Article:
Bomb threats forced the evacuation Monday of Jewish centers in New Jersey, Pennsylvania and Delaware — including those in Cherry Hill and Wynnewood — amid a string of threats to Jewish institutions nationwide.
As many as 20 threats were received against Jewish community centers and day schools in at least 12 states, according to the Anti-Defamation League. No bombs were found; authorities were investigating.
According to the ADL, there have 90 threats against Jewish institutions since January, including one at its national headquarters in New York. It urged institutions to beef up security.
The latest threats, while unfounded, rattled already fragile nerves and were quickly condemned by lawmakers and religious and civil rights groups. It was unclear whether the threats were made by a single person or a group.
The threats came after a weekend in which more than 100 headstones at a Jewish cemetery in Philadelphia were vandalized and toppled. A similar incident had occurred near St. Louis, where headstones in a Jewish cemetery were damaged.
"Any anti-Semitic act or act of intimidation aimed at Jewish institutions and people in Pennsylvania is truly reprehensible, and we must find those responsible and hold them accountable," said Gov. Wolf. "This is not who we are as Americans or Pennsylvanians."
The Katz Jewish Community Center and Jewish Federation of Southern New Jersey in Cherry Hill, and the Perelman Jewish Day School (Stern Center) and the Kaiserman JCC in Wynnewood were evacuated for several hours Monday due to threats; the buildings were cleared by early afternoon.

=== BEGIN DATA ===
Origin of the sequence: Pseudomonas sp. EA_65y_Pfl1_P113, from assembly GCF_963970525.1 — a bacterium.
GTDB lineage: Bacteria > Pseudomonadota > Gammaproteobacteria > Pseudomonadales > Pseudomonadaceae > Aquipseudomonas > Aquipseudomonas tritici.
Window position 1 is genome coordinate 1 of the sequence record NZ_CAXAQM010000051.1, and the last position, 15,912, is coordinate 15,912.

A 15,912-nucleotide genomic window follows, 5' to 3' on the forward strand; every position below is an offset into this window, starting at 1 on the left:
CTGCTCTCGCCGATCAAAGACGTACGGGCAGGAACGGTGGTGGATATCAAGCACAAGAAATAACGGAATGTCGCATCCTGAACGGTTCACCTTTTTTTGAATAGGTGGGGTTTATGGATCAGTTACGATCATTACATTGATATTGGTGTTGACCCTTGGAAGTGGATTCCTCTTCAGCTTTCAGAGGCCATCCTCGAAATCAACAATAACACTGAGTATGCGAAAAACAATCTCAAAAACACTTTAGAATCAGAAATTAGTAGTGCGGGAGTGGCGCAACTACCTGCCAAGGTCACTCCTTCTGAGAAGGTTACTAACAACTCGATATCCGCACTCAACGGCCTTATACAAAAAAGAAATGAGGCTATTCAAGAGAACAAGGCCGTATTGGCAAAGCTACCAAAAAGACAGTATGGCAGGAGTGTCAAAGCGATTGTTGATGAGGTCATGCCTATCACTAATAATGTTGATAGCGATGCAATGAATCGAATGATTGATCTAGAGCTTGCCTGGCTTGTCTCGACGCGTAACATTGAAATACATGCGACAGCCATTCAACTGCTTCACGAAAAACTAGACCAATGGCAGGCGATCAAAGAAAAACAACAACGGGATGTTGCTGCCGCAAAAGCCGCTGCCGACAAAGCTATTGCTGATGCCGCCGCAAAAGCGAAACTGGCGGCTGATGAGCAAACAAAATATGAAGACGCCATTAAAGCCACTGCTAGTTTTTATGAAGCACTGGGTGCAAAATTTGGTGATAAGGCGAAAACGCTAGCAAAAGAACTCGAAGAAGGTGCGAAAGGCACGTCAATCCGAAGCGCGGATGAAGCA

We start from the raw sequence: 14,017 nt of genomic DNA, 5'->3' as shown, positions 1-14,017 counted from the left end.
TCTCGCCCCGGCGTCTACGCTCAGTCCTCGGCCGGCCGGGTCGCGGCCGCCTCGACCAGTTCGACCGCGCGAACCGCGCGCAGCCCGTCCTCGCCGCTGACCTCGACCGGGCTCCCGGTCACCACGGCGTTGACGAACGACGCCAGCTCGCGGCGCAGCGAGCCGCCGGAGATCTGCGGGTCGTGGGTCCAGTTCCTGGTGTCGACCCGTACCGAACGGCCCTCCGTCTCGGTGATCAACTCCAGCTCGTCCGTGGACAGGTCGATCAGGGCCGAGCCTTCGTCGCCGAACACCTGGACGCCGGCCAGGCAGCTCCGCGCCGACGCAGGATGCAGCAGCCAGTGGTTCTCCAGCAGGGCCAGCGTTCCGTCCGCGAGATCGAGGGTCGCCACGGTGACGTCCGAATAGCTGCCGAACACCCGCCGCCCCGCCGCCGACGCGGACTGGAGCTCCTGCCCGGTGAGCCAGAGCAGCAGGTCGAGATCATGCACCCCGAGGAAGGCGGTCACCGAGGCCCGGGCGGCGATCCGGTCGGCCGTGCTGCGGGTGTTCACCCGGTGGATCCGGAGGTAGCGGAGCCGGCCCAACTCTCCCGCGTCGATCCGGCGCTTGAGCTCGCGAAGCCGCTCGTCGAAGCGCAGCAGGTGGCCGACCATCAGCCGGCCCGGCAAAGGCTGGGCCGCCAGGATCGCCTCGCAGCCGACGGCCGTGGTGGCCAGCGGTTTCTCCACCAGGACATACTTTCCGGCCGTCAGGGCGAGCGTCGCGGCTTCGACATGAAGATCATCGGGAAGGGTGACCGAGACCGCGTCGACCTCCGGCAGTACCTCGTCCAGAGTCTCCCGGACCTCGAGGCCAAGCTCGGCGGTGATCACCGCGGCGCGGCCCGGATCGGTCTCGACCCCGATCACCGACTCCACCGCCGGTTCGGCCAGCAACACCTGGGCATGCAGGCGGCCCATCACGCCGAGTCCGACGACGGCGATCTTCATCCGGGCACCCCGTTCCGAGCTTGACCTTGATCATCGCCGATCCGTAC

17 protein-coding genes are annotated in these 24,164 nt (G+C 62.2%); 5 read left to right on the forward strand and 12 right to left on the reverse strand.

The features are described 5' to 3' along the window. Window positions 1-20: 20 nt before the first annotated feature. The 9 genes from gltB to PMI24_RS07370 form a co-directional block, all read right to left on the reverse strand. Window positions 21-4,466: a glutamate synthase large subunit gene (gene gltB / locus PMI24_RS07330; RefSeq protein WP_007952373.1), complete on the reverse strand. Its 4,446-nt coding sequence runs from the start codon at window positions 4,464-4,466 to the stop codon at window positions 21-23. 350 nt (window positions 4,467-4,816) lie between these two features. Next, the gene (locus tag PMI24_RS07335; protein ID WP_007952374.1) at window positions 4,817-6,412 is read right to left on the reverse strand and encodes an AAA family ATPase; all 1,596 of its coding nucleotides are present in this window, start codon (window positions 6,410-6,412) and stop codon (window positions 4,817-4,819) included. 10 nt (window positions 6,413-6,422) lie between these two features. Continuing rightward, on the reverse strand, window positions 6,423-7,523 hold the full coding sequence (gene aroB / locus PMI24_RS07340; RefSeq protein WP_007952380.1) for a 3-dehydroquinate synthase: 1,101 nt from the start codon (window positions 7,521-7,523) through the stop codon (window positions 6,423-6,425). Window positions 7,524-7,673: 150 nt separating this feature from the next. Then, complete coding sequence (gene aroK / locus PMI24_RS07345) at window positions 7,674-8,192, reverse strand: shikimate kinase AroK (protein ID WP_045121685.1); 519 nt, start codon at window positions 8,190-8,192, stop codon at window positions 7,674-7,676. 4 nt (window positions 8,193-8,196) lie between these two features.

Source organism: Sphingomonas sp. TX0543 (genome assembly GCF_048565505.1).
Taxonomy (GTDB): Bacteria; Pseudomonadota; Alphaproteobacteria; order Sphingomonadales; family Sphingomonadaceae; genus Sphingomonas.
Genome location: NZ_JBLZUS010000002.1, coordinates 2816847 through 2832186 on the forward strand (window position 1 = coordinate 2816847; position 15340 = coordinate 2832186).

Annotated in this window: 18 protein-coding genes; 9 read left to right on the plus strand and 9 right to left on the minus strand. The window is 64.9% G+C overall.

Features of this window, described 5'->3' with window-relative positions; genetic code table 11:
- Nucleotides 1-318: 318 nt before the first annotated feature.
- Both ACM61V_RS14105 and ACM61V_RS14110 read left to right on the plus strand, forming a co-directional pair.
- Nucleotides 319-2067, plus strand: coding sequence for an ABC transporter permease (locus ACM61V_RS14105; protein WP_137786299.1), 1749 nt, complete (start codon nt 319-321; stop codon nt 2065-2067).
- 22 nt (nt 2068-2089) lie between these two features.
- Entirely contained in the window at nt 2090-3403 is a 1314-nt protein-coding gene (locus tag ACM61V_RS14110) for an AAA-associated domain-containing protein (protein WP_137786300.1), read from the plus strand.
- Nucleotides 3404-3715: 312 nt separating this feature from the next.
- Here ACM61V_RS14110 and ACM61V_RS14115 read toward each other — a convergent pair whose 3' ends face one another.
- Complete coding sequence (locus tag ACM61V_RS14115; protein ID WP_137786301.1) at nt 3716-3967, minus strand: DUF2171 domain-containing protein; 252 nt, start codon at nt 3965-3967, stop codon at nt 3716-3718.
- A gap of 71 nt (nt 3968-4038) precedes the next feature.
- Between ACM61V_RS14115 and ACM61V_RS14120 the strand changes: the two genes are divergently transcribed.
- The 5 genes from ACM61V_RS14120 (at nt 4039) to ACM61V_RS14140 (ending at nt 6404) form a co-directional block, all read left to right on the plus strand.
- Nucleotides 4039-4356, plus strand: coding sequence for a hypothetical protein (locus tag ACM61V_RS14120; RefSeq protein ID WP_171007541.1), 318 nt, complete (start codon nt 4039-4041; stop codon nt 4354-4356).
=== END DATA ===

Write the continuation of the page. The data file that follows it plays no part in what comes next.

In Cherry Hill, police said a bomb threat received by telephone was unfounded. K-9 units from several South Jersey agencies checked the building.
"They said there was a bomb, and that was all," said Les Cohen, executive director of the Katz JCC.
The evacuation also affected the Jewish Federation of Southern New Jersey, located in the center at Kresson and Springdale Roads. The bomb threat came on a busy morning, with hundreds of people on the scene, said Jennifer Weiss, the federation's executive director.
Children in classrooms at a day-care center and senior citizens in the swimming pool were among the hundreds who were evacuated, she said.
"Has there been anything like this in our lifetime? It's just devastating," Weiss said. "It's unbelievable."
Gloria Andersen, 66, was in a water aerobics class in the six-lane indoor heated pool when the building was evacuated. Everyone was escorted outside, many like Andersen in only their swimming suits and swim shoes. Senior citizens using canes and walkers were escorted by employees, she said.
Wrapped in a huge spa towel retrieved by a staff member, the retired teacher said she waited outside with the other evacuees for about 15 minutes. Some of the staff members offered their coats to the evacuees or let them sit in their cars to keep warm. Andersen said she eventually accepted a ride home from a staffer.
"This isn't going to stop me from coming to the JCC," she said. "What we need to do is stand up and come together more."
In Wynnewood, the Perelman Jewish Day School (Stern Center) and the Kaiserman JCC were evacuated at 10:45 a.m. after the school received a bomb threat. The school, which enrolls about 250 students in grades K-5, is located next door to the JCC at City Avenue and Haverford Road. About 300 people were in the center, officials said.